Disgust, Prejudice, and Stereotypes: Pathogen Protection Gone Awry
I think it’s time to add the behavioral immune system to the long list of subconscious influences on our choices.
Can our immune system lead us astray?
Every day, our bodies fight off disease. But it’s costly to launch a full-out immune response, and over time, we’ve also evolved mechanisms for avoiding dangerous substances to begin with. The behavioral immune system (a term coined by Mark Schaller) is one such mechanism, a psychological armory against environmental pathogens – but it may affect us more deeply than we are aware.
What is the behavioral immune system?
In this system, psychological mechanisms detect environmental cues that might indicate the presence of infectious pathogens in our immediate vicinity. They then trigger emotional and cognitive responses, such as disgust and avoidance, that will help us alter our behavior to avoid these elements that have been labeled potentially harmful. Sounds smart, right? Not only can we physically fight off disease, but our brain helps us avoid it behaviorally in the first place. But there’s a catch.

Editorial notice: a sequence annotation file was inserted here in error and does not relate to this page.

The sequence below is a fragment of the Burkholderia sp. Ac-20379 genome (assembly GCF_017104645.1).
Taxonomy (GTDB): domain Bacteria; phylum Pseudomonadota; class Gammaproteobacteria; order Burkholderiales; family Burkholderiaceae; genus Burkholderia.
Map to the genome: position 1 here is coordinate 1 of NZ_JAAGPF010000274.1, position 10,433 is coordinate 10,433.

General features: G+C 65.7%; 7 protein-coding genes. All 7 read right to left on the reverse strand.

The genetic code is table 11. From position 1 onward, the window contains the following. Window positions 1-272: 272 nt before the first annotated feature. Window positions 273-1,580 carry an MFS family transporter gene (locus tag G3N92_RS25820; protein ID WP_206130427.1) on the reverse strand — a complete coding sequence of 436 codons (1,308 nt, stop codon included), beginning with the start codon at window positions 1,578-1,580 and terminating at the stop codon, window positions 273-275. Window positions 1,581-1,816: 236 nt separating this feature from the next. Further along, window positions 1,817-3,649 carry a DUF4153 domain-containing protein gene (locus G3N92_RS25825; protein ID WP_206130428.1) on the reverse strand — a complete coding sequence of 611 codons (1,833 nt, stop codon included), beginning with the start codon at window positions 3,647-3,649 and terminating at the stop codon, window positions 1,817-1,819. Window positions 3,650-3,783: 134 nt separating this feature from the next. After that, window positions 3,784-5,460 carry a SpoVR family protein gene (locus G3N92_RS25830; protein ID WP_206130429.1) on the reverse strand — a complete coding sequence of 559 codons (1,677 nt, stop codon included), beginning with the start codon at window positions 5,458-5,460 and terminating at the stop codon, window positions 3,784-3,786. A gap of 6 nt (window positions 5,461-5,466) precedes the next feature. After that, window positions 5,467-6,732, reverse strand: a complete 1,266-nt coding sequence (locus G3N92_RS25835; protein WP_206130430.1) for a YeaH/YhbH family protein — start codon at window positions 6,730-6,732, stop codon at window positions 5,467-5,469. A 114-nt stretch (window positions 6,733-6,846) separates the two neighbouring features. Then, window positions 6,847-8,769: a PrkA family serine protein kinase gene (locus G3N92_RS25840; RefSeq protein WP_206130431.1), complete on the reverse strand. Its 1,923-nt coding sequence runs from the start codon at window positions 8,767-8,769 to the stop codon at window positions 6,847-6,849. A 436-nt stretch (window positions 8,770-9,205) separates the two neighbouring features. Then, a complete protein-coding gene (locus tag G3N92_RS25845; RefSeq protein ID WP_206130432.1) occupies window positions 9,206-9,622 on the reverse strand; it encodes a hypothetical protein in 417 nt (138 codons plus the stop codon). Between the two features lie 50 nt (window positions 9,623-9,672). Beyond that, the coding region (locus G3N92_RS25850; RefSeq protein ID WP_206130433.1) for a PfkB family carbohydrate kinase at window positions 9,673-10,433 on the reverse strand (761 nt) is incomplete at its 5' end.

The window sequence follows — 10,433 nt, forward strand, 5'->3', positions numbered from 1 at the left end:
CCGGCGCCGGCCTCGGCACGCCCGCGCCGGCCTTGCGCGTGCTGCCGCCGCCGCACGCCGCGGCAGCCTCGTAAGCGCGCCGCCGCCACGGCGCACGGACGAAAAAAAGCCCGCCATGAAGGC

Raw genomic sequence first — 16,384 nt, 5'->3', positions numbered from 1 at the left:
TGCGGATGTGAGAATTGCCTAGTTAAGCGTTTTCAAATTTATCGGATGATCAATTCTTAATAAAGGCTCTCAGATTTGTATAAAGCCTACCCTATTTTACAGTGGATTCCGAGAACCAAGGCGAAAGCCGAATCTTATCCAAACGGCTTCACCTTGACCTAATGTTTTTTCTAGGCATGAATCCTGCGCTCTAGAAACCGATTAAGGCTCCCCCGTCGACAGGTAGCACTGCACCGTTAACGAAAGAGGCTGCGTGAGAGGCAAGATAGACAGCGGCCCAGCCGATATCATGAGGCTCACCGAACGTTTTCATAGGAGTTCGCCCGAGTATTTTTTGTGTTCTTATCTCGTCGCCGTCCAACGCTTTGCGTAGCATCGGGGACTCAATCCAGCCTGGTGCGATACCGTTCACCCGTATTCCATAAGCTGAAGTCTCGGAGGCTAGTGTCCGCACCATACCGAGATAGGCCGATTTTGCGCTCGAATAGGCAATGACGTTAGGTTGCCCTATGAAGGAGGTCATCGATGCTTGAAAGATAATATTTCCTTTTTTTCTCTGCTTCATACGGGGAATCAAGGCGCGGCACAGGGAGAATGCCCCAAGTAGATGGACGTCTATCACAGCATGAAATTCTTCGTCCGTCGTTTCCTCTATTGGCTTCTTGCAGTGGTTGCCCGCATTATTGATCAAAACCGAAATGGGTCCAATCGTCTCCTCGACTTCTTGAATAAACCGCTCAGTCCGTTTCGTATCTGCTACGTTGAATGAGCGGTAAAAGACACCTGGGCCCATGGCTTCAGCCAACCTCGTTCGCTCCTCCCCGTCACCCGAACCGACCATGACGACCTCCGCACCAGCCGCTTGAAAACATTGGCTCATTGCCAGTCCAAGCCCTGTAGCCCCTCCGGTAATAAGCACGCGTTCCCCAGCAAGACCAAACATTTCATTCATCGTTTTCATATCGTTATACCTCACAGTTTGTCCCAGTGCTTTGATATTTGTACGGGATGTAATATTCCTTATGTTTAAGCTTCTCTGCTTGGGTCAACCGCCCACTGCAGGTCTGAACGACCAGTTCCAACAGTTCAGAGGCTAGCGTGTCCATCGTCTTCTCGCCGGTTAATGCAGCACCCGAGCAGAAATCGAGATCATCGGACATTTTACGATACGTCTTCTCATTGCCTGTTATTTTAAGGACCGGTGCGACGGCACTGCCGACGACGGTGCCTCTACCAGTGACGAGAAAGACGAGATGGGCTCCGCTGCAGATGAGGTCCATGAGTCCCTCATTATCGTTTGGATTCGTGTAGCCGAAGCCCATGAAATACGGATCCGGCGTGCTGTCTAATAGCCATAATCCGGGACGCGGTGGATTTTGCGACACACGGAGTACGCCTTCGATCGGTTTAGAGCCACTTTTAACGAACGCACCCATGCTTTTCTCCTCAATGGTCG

When the system goes wrong: overly-general aversion could contribute to stereotypes and prejudice
The behavioral immune system can only differentiate very general, superficial environmental cues; it doesn’t have the specificity that our actual immune system is able to display once pathogens enter our actual bodies. As a result, it can end up reacting to things that don’t actually pose any threat – and these things include people. In short, the behavioral immune system might alter our perception of the world and act as a subtle (or at times, not so subtle) influence on the decisions we make, not always in a good way.